It feels great when I can bring a piece to completion, especially when I have been plugging away for so long to make each of the components. My vegetable piece has finally come together and I love-love-love how it looks! The warm wool evokes comforting feelings that mirror the intent of the composition—a fall stew as warm comfort food. As I look at all the vegetables I’m still trying to decide which is my favorite. I’m sure when the piece hangs on the wall in my booth I’ll hear lots of personal stories about vegetables and cooking that will just add to my delight in the final composition.
Finishing one piece built around needle felting means that I need to start another to fill my sit-and-wait times between the boys’ activities. Now I’m crocheting leaf clumps to fill a forest canopy. I combine a lot of the crispy bright green yarns I dyed last summer with some commercial yarns that fill out the color story I want to create. I typically crochet six or eight strands of yarn together into random clumps. I find it amusing when people sitting near me key in on what I’m doing. The furrowed brows and puzzled looks precede the first questions, which boil down to “What are you doing”? My words rarely dispel the puzzled looks, so I whip out my phone and show a weaving with a fully leafed out tree. Then they connect to the activity and I get the drawn out “Oohhhhh”!
Thinking of tree pieces with leaf clumps, I made a video a couple of months ago showing my current exhibit hanging at the Bloomington Bagel Company at the Shoppes. I posted it on Facebook and got a lot of interest. I recently checked back in because a lot of people were sharing the video. I was pleasantly shocked to see that I have over forty thousand views! Here is a link if you haven’t seen it yet and want to contribute to my swelling pride. People all over the world have been viewing it, which leaves me amazed by the technology that connects us. I can imagine someone in their jammies and fuzzy bunny slippers, sipping a coffee in Bulgaria checking out my weavings in the bagel shop here in Bloomington, Indiana.
Right now my main focus is on two upcoming events that needed timely intervention. First, my fiber world primarily involves costume design and creation for next year’s performance of Pippin by Sounds of South. I’m focusing on the chorus costumes and the theme is vintage circus. My color palate is purple, blue and green, not tints or shades, just the pure colors. I’m being a little fussy on that because I want the colors to be strong but tight. The neutrals are black and silver. They will contrast with the principals, whom I’ll dress in strong bright reds so they pop out against the sixty-five or so kids in the chorus. In my mind the design is perfect—I just hope it will translate to the stage!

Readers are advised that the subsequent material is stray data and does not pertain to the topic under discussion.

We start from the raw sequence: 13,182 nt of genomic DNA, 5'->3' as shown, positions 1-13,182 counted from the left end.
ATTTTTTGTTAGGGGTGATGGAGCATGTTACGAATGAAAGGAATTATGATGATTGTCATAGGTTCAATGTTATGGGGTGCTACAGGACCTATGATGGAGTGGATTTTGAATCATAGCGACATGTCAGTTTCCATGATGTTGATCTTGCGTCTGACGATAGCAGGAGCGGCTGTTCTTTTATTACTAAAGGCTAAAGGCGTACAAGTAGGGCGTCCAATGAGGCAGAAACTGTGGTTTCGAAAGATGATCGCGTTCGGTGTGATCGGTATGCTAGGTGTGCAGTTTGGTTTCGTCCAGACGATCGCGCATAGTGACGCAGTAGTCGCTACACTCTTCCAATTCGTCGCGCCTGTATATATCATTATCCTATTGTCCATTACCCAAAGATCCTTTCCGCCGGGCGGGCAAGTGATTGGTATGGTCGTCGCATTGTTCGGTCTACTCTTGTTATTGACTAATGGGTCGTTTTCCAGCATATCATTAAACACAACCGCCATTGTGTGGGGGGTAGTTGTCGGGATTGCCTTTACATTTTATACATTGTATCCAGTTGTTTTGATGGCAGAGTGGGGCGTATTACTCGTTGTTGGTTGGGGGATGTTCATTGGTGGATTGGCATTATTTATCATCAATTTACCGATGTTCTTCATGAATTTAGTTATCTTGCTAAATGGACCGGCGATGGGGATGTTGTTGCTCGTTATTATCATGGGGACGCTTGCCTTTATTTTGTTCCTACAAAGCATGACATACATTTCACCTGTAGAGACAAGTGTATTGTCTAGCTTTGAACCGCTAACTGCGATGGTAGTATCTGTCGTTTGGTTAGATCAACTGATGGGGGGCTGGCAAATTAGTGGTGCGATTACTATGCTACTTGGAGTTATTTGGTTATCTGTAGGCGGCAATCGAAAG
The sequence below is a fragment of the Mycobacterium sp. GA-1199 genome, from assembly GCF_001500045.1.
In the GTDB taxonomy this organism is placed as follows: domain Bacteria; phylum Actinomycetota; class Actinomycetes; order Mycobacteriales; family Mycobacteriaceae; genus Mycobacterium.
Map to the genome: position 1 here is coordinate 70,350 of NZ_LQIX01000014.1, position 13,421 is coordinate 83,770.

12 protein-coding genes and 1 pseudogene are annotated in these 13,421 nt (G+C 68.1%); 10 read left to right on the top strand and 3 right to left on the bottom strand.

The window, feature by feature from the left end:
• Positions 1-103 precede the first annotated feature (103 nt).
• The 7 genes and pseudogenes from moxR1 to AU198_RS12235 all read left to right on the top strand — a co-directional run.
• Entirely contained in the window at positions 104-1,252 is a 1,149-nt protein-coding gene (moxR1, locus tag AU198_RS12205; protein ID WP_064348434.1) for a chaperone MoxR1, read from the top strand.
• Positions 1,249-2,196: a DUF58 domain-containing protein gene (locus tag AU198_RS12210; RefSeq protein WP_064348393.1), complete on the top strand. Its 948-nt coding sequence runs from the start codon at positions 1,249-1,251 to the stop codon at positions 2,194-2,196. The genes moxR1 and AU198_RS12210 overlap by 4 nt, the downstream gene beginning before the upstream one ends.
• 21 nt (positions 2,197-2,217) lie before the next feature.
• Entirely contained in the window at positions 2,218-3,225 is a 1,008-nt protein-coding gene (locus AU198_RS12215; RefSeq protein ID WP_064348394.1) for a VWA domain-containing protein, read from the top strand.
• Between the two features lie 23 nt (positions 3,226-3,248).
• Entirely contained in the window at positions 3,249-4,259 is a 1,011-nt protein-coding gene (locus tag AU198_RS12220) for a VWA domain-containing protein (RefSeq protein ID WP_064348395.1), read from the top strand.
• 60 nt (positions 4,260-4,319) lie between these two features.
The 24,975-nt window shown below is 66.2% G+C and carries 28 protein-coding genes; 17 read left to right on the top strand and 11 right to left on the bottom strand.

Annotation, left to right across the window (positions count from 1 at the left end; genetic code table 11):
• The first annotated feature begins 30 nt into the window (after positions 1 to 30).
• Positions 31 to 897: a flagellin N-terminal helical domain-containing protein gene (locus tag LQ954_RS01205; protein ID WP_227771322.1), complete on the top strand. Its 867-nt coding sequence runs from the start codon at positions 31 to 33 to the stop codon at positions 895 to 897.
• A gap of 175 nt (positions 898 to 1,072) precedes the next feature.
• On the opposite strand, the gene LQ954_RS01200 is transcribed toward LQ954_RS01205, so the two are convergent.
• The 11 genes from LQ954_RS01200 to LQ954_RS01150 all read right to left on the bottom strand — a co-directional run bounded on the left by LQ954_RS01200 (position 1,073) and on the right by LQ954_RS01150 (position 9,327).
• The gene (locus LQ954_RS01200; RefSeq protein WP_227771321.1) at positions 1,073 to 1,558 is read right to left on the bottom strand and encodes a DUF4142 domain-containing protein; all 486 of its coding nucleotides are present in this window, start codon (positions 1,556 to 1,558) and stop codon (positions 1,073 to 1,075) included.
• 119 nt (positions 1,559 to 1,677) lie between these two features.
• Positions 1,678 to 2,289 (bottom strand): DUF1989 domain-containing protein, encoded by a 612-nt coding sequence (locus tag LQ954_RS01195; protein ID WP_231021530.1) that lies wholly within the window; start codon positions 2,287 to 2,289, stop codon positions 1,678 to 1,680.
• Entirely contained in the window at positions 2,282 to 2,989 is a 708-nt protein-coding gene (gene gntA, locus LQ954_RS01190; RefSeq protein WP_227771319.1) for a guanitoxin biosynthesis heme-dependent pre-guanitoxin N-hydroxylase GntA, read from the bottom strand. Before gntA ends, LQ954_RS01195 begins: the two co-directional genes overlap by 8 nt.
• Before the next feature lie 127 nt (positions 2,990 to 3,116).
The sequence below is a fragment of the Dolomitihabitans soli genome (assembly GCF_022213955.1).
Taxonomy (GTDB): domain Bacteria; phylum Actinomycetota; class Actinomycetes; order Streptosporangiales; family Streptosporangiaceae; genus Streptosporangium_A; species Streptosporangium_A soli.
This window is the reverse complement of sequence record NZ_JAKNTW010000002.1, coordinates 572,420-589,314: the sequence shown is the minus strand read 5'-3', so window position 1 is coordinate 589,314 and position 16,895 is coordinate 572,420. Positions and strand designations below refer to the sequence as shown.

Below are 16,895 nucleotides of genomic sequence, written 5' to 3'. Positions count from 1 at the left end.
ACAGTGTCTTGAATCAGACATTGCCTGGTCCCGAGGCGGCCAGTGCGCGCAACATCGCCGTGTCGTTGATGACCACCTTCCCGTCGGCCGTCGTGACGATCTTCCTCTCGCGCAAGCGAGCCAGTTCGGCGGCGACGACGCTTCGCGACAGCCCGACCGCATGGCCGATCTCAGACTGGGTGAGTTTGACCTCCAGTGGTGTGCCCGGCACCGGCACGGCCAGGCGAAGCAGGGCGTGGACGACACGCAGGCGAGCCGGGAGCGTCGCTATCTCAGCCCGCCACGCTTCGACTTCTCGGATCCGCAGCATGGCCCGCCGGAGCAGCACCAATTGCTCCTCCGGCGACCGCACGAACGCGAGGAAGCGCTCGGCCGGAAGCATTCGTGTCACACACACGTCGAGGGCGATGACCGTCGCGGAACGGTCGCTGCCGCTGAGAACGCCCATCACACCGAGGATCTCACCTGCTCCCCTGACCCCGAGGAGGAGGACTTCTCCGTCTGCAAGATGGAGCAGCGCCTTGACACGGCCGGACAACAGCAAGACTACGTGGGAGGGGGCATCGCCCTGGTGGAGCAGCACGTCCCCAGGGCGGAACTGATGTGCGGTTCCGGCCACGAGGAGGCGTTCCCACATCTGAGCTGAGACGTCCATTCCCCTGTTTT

Anyway, the project is coming along beautifully. I have all of the costumes for boys who are current members and all of the girl’s costumes up through “L” in the alphabet. My sewing and sounding board faeries, mainly Nancy Riggert and Misty Hayes, have been terrific and fun to work with. Of course the spring auditions for next year’s members haven’t taken place, though, so Gwen is likely to bring along another fifteen or so kids who’ll need chorus costumes. I’m setting that thought aside and trying to focus on my accomplishments. To give you an idea what I’m doing, here are a few pictures of the completed costumes for the female members.
The wild card in my work schedule is travel to put on workshops. I have two finalized events this year and two more in the works. Next up is Memphis in about ten days, which means I need to construct some new looms for the participants. Last summer we cleaned out the shed and I rediscovered wood that had been stored there. I found tomato plant stakes, wood from the huppah when my friend Sonia got married in the back yard, and slats from the walk-in cellar door cover that Grandpa assembled to keep water out of the basement. I’m all about recycling materials, and each of those pieces have good karma. The same holds for the 1x2s I picked up from the Re-store to support Habitat for Humanity in town. I chopped them all up and sanded the wood to make looms that I’ll ship to Memphis on Monday. The screws that hold the L-brackets together are all recycled so it’s a mismatch of colors that’s fun to look at—it reminds me of a crazy quilt.
Until next week,